Asylum Research will sponsor a free atomic force microscopy (AFM) Workshop on February 12 and 13, 2009 in the Pettit Building/Microelectronics Research Center (MiRC) on the Georgia Institute of Technology campus.
A new open-source software package developed at Stanford University is making it possible to do complex simulations of molecular motion on desktop computers at much faster speeds than has been previously possible.
From mid-February 2009, EthicSchool distributes 500 e-learning DVDs on Ethics of Nanotechnology and of Converging Technologies for free to lecturers giving courses on Ethics of Science and Technology, and for self-study.
The project, called 'Engineered Nanoparticles: Review of Health and Environmental Safety (ENRHES)', involves a survey to gather information from manufacturers and uses of nanomaterials to provide context for the scientific review and inform the risk assessment considerations.
An international team of scientists led by the University of Leeds has shed new light on the little-understood motor protein called dynein, thought to be involved in progressive neurological disorders such as motor neurone disease.
Scientists at the Naval Research Laboratory (NRL) have recently demonstrated the ability to control the spin population of the individual quantum shell states of self-assembled indium arsenide (InAs) quantum dots.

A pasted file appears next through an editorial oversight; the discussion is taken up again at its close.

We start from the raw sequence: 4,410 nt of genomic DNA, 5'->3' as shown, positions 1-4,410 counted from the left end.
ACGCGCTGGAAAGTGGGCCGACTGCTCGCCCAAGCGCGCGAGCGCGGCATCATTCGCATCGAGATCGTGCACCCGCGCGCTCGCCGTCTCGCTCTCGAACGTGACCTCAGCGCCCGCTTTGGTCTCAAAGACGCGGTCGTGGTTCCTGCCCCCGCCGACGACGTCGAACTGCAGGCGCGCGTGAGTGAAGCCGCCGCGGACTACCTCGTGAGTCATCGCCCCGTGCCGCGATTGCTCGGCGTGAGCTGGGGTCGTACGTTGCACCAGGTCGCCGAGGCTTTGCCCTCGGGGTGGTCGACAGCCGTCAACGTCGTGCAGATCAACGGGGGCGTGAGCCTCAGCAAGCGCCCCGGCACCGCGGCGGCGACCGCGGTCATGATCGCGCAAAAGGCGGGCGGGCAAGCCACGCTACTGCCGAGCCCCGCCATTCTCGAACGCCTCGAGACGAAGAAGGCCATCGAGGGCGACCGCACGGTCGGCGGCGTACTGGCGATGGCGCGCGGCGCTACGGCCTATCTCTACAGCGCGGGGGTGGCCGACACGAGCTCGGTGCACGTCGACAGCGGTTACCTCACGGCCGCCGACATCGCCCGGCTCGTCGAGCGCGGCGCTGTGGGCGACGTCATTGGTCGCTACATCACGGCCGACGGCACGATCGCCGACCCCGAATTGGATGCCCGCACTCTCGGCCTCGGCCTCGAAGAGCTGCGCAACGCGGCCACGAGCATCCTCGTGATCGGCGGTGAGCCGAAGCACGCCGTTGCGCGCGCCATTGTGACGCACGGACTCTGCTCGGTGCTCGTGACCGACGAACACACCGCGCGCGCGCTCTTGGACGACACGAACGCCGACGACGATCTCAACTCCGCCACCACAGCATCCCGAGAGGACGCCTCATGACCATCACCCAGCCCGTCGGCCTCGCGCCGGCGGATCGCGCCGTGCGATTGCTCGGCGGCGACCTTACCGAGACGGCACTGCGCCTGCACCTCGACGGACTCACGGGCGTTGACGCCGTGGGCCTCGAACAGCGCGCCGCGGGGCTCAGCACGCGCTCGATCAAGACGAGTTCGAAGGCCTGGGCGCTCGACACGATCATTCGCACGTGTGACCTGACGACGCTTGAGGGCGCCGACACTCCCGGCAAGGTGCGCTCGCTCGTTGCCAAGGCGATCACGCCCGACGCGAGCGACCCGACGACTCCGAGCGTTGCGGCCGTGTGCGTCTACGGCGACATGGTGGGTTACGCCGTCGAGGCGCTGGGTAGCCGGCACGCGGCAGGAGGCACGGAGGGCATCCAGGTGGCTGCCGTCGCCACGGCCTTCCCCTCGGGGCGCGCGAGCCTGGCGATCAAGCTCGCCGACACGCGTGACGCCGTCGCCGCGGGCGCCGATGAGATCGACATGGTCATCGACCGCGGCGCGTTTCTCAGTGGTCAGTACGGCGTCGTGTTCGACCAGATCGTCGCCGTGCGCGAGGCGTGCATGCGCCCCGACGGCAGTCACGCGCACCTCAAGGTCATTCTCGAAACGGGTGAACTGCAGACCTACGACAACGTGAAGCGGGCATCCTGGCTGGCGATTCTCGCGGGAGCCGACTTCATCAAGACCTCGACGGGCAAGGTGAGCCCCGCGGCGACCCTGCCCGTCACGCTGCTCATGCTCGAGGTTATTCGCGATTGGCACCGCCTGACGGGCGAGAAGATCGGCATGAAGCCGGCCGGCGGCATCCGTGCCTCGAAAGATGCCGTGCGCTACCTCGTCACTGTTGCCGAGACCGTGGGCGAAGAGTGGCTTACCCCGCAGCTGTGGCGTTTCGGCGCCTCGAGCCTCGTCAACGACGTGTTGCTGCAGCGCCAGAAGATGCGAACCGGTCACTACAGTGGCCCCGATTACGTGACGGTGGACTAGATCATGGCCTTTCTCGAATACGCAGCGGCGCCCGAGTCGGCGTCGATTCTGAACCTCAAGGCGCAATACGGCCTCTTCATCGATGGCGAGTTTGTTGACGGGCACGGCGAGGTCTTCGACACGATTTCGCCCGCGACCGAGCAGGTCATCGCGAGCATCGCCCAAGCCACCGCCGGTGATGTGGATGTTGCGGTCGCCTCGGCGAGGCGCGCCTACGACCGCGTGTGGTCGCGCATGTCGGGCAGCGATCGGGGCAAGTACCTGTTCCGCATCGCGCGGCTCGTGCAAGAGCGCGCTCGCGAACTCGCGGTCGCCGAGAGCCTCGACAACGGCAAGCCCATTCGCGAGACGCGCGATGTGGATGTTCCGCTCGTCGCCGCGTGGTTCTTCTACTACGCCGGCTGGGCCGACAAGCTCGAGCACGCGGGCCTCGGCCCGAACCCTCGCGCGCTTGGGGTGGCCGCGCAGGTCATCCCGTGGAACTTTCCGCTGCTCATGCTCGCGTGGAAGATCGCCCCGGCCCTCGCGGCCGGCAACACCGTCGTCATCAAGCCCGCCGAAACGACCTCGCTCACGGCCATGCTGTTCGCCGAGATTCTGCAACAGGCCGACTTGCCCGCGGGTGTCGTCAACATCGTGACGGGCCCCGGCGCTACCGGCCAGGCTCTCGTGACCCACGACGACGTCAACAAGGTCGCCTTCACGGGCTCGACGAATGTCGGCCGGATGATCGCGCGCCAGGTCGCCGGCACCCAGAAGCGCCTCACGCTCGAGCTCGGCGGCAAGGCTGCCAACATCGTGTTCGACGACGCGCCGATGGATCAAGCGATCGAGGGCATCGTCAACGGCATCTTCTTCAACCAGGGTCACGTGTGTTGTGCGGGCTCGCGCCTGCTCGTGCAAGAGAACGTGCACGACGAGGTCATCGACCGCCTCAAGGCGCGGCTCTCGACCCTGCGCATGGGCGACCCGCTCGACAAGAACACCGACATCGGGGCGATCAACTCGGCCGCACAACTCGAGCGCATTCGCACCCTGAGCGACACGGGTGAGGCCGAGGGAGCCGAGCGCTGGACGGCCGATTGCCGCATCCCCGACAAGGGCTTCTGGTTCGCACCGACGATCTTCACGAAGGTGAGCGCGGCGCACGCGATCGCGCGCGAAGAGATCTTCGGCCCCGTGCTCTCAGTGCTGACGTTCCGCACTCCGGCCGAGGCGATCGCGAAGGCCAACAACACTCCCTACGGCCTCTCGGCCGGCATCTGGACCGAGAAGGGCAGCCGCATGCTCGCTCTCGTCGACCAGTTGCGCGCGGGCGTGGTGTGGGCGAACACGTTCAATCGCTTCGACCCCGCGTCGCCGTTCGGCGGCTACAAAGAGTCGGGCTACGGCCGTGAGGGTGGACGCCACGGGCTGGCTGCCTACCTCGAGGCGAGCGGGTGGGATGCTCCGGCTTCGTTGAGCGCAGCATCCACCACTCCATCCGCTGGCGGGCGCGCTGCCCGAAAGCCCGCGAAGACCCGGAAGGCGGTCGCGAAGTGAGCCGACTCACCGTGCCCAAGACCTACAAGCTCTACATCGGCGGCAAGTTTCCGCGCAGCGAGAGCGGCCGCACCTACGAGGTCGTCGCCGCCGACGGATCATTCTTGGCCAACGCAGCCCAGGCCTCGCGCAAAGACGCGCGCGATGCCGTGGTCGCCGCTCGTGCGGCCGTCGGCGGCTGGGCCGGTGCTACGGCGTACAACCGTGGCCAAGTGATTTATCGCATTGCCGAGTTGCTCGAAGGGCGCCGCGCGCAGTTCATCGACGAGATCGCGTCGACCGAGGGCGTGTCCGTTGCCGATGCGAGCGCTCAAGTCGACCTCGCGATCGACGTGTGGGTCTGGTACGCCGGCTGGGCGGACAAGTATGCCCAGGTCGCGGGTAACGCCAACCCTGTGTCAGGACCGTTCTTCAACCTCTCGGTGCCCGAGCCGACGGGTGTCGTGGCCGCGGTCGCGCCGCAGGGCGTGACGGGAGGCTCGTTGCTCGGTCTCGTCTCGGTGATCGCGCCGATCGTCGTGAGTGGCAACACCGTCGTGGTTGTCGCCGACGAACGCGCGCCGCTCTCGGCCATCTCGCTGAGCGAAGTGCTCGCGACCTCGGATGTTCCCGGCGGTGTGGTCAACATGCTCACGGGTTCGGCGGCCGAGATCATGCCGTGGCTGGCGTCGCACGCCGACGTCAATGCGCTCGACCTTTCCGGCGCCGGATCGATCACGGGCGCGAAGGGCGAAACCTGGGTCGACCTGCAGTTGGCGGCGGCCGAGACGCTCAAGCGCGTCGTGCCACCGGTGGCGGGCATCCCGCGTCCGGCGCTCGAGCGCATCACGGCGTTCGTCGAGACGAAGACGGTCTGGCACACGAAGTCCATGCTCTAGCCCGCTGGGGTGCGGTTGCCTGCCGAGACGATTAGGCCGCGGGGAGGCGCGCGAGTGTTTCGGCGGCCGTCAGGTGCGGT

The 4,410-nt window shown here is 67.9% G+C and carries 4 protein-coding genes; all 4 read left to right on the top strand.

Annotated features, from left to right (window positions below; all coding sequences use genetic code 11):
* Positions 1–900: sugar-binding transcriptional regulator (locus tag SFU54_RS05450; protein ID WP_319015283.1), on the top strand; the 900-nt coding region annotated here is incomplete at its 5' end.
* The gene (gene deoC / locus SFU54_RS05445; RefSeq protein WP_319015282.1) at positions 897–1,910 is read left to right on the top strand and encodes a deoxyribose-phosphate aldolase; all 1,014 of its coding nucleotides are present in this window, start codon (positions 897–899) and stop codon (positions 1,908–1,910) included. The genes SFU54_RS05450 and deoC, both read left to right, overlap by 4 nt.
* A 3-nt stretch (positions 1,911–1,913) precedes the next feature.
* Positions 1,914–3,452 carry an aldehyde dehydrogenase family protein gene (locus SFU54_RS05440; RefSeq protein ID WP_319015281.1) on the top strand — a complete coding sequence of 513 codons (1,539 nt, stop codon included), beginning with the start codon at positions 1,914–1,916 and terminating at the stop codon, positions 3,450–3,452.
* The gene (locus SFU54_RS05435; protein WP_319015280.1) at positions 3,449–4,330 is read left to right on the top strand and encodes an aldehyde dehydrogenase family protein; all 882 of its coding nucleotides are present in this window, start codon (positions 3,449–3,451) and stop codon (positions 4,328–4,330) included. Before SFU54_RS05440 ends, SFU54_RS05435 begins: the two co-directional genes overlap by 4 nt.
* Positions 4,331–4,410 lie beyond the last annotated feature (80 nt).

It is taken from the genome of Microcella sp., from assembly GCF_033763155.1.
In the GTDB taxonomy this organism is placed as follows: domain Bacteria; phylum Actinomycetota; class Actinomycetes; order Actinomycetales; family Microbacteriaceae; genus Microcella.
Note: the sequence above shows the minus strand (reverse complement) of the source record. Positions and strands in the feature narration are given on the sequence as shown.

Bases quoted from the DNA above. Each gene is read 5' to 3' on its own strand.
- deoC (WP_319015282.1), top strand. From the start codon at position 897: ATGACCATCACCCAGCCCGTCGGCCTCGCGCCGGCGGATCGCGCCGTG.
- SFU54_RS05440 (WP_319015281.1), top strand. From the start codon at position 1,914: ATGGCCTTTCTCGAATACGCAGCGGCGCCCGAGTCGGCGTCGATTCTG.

University of Utah physicists and chemists developed a new method that uses a mirror of tiny silver nanoparticles so microscopes can reveal the internal structure of nearly opaque biological materials like bone or tumor cells.
The National Nanotechnology Coordination Office, on behalf of the NSET Subcommittee, will hold a February 24-25, 2009 workshop to provide an open forum to discuss the state-of-the-art of the science related to environmental, health, and safety aspects of engineered nanoscale materials in the area of Human and Environmental Exposure Assessment.
MIT researchers who study the structure of protein-based materials with the aim of learning the key to their lightweight and robust strength have discovered that the particular arrangement of proteins that produces the sturdiest product is not the arrangement with the most built-in redundancy or the most complicated pattern.